Tuesday, March 10, 2020

DOT Project: Analysis and Opinion

The Connecticut Department of Transportation plans to do maintenance work on the Arrigoni Bridge, to alter the St. John's Square intersection, and the Rapallo/Main Street intersection, and to make Rapallo Avenue one-way going west. There will be a public meeting on March 10, at 6:30, in Macdonough School.

Beth Emery contributed the following analysis and opinion, which follows her article with background documents (Part I). Emery is a former Planning and Zoning Commissioner, and current member of the Complete Streets Committee. 

In Part II, she interprets the plan from the perspective of all users of streets and sidewalks. She has concerns about pedestrian and bicyclist safety, and the effect of the plans on the vibrancy and sustainability of our downtown
I understand from reading the documents on CTDOT BikePedDashboard that all projects are required to comply with Complete Streets protocols and the ATP. This is a great opportunity for the City of Middletown, CT DOT, and resident stakeholders to work together and come up with a Complete Streets plan for this area that is truly rigorous and integrated with all the principles the documents on the dashboard prescribe and more. I urge the CTDOT and Middletown to review the plans put into place prior to 2019 (but then not scheduled for construction until 2020) so that they reflect current DOT standards. This project has the potential to be a shining example of what can be done and done well when state and national complete streets protocols are followed. Main St Middletown is a vibrant downtown area, adjacent—in very close proximity—are neighborhoods that will remain, and hopefully thrive if CTDOT plans provide for them to do so.
Often “Complete Streets” is thought of as a transportation issue to make a city more bike and pedestrian friendly, and that it is, but it is also much, much more! Complete Streets initiatives are about live-ability and sustainable living concerns issues, which are a top priority for myself and I believe man Middletown residents—particularly those who live, work, visit, and go to school in the neighborhoods in and around these project areas. Bike-ability and walkability are critical for the neighborhoods these projects affect, and for all who choose to go, or have no option except to go car free.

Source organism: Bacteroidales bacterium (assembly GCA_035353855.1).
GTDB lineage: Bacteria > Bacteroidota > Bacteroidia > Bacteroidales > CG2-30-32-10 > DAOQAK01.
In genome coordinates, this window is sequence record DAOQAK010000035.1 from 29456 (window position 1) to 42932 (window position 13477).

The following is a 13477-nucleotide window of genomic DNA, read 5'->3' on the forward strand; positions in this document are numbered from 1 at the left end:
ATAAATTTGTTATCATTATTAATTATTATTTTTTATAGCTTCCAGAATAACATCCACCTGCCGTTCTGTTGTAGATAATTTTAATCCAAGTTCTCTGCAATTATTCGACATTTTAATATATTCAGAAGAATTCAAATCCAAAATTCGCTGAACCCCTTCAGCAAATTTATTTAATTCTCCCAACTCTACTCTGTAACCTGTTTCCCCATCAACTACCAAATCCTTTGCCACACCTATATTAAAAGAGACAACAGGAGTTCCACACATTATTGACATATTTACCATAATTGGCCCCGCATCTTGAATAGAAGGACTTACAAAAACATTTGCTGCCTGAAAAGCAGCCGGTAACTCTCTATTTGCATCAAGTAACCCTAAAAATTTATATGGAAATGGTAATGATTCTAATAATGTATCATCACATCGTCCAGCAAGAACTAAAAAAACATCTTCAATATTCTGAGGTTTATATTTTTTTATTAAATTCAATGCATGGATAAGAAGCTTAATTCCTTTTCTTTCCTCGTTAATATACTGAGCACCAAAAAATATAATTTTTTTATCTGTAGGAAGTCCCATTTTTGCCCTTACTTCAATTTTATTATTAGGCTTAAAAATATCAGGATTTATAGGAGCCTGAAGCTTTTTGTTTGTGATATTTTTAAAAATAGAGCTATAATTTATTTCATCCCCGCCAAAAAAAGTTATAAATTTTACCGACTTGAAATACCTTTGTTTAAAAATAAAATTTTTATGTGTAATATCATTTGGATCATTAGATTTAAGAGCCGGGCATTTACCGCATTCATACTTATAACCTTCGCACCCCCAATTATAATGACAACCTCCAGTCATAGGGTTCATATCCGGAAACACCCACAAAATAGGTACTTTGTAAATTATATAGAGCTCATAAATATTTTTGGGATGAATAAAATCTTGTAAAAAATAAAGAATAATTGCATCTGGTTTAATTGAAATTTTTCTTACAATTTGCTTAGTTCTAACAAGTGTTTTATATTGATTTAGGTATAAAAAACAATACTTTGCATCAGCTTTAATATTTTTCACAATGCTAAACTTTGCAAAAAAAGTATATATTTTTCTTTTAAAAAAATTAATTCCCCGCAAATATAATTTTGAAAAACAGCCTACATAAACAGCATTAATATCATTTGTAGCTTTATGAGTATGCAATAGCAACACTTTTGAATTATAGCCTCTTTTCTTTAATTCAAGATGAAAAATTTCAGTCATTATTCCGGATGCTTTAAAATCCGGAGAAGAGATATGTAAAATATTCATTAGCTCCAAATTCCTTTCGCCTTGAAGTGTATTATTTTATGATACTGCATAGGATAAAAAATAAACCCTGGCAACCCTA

Questions, Comments, Observations on Complete Streets
The three plans being discussed at this meeting should provide for:
a)     The safety of all pedestrians (all pedestrians—mothers with carriages, wheelchair users, children, the frail, and those disabled but not in a wheelchair) and those who then become transit users—as a primary objective given the density of our urban/downtown location on state road 66, Middletown’s downtown, Main St.  
Observation - The current set of plans do not appear to take into consideration the economic and health/safety, and social justice concerns of pedestrians, the neighborhood, and the city’s downtown. In as much as observed speed in adjacent neighborhoods has been consistently complained about as excessive, the plan should provide for traffic calming, and slower traffic on Main St., Grand Ave., Spring St., and Rapallo Rd. The plan must assure that the speed of traffic does not increase, only that the movement of traffic improves with the changes—in fact I would hope traffic speeds decrease. The DOT plans should add to the vibrant quality of life in downtown, and in no way detract from this vibrancy.
b)    The safety of bicyclists.
Observation - The three plans do not include the word bicycle or any infrastructure consideration or traffic related studies on the impact to a bicyclist, let alone any plans to improve conditions for bicyclists. Arguably, the plans will make the intersections more dangerous for bicyclists.